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Waste Hazards and Children

By: Denise Tyler - Updated: 30 Jun 2013 | comments*Discuss
 
Waste Hazards Germs In The Home Disposal

As a safety conscious parent reading this site, chances are you are also vigilant about putting rubbish in the bin, maybe recycling as well. But are you aware of how hazardous bins and rubbish can be?

The main sources of germs in our homes are food and water, people and pets. Disposal of food or the leftovers of food is one of the biggest concerns in your home. Did you know that bacteria can grow and divide every 20 minutes? One single bacteria cell can become more than 8 million cells in less than 24 hours. All that on one child's yoghurt pot that a fly landed on... makes you think!

Many infections are spread by indirect contact when germs are transferred from a contaminated item, such as a rubbish bin, chopping board, cleaning cloth or door handle by our hands to our body. So it's important to wash your hands as often as possible, especially if you are picking up a small child or baby a lot.

But Just How Dangerous are Rubbish Bins?

Contamination from rubbish can cause stomach upsets, infection of cuts and grazes, or infections to the eyes if hands touch faces. To minimise bacterial build up, always use a bin bag, even if your bin has a metal lift-out liner. Larger bins in kitchens can tend to fill up over a few days and the food leftovers and bits of food in containers begin to rot immediately, so try and remember to wrap foodstuffs in newspaper first to minimise contact later on.

To avoid too much bacteria build up, rinse out food containers, bottles, and wrappers etc before putting them in the bin or recycling box. This is especially important with meat wrappers where there is blood such as beef, lamb, pork or chickens involved and salmonella can quickly develop.

Tie up the rubbish bags before removing them to avoid food waste spilling onto the floor. If you do have a spillage, don't leave it until later to clean it up, as bacteria spreads rapidly. Clear it up with hot water and disinfectant.

Remember, even with a bin liner, bins get dirty (and smelly) so clean them out with hot water and disinfectant at regular intervals. And that goes for all bins around the house, especially bathroom ones. Housefly maggots can hatch within 24 hours if the place where the eggs were laid is warm and moist, and bins are perfect!

Smaller bins are great for recycling carrier bags as liners – again minimizing the rubbish's contact with the bin itself.

Fly Dangers

Don't leave the bin lids open, especially in summer, as you may as well put a neon sign above it saying 'flies this way'. Flip top lids are better than swing lids, especially in kitchens. Flies can get in or feed off drips on the lid. They are the main transmitter of disease like this and small children don't know that. Don't let flies hang around bins or indoors in general and don't let children play with flies either. Better still, if you have the space, keep the kitchen rubbish bin outside in a utility room so that children cannot get near it at all.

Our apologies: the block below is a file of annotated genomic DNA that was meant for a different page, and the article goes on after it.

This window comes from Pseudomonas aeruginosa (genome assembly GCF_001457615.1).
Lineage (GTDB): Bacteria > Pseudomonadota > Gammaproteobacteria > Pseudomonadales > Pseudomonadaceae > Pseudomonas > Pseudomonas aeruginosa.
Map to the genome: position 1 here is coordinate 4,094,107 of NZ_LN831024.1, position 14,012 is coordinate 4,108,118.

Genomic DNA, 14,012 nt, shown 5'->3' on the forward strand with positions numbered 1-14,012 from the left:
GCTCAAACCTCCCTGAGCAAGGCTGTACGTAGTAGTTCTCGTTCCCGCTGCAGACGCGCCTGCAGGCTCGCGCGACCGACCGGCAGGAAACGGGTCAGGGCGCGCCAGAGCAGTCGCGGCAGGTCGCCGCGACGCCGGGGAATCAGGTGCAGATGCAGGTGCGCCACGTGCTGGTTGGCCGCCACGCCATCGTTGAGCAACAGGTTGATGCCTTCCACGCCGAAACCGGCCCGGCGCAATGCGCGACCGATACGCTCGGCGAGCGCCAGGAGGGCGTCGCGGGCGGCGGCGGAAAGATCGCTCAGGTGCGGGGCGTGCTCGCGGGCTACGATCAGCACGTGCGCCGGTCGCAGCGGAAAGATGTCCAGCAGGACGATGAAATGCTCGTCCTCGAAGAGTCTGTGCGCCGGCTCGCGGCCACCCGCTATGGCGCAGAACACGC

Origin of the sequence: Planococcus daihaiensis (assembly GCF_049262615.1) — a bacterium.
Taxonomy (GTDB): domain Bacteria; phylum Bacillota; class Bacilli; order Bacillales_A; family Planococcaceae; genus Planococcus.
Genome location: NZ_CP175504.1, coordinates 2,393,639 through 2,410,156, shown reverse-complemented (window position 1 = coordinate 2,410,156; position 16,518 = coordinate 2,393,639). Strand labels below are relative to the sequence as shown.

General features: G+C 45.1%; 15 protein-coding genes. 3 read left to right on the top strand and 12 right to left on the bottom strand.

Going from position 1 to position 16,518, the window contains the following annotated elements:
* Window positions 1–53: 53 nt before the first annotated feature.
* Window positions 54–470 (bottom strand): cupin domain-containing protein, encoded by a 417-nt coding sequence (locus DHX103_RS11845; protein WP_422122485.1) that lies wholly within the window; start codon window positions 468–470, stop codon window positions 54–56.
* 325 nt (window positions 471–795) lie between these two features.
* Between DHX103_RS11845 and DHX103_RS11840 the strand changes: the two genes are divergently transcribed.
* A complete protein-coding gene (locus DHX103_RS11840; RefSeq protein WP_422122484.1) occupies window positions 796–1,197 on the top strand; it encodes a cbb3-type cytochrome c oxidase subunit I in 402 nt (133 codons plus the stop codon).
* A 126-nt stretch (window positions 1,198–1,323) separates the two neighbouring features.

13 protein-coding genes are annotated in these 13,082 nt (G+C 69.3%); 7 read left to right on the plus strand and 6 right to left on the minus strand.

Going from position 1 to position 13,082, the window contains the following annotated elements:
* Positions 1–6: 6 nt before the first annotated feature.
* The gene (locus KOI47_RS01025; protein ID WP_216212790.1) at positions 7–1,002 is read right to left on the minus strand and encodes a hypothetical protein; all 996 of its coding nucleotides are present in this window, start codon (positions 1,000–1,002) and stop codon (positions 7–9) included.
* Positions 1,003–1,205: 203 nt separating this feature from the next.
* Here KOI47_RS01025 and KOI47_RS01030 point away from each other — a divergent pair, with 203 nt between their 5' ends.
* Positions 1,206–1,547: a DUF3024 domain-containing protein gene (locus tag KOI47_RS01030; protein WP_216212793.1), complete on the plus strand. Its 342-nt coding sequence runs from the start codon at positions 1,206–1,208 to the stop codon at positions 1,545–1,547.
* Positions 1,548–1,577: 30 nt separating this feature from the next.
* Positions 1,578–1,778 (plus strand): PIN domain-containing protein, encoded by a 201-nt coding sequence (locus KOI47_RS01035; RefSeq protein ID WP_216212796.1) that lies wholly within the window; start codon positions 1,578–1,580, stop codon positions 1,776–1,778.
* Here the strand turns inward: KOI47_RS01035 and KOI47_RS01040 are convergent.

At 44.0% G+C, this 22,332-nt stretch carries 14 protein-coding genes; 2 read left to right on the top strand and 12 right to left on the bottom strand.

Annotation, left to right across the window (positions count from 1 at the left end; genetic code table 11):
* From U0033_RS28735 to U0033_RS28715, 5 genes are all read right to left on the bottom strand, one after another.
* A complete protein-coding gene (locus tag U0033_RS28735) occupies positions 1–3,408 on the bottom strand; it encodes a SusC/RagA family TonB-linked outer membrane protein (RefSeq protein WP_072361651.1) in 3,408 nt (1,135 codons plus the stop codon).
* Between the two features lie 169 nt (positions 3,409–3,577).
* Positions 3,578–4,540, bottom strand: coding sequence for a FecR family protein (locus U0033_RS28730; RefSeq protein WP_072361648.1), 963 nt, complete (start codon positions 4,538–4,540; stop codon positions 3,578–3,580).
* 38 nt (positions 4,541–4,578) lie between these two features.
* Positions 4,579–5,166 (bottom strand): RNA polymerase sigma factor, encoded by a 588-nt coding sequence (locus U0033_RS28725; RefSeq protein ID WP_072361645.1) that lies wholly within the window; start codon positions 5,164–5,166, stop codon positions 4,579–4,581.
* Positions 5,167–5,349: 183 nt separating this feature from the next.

If it does have to be in the kitchen, don't forget to clean the outside of the bin where children are likely to touch it, or the piece of floor it stands on as children are likely to crawl there, too.

Clean Recycling

Many areas now run a recycling scheme, which involves leaving rubbish out on the street. Again, this is fine as long as you rinse out all the items that have contained foods such as plastic containers, tin cans, plastic bottles, jars, and glass bottles etc. to minimise bacterial growth. Most councils insist on everything being bagged up into separate items, so it should all be part of the process.

Where you can, use a recycling box with a lid to stop animals like mice and rats getting in to forage for food and also to stop curious toddlers from poking about in the bags. Tie all the bags up anyway – if you use carrier bags for recycling rubbish, the handles are a good way to tie them up securely.

Similarly, if you are transferring rubbish to a wheelie bin, you might want to put them in a black bin liner first to avoid ripping and spills. You can now get biodegradable black bin liners, which are much more eco-friendly on the landfill front. And if you want to keep the flies out, put the lids back on bottles and jars before putting in the rubbish or recycling.

Also make sure that sharp edges such as soup tin lids, and foil takeaway trays are folded and wrapped in paper to avoid cuts when moving the bags. Always wash your hands after touching a bin and if possible, wear household rubber gloves and ensure they are rinsed as well.

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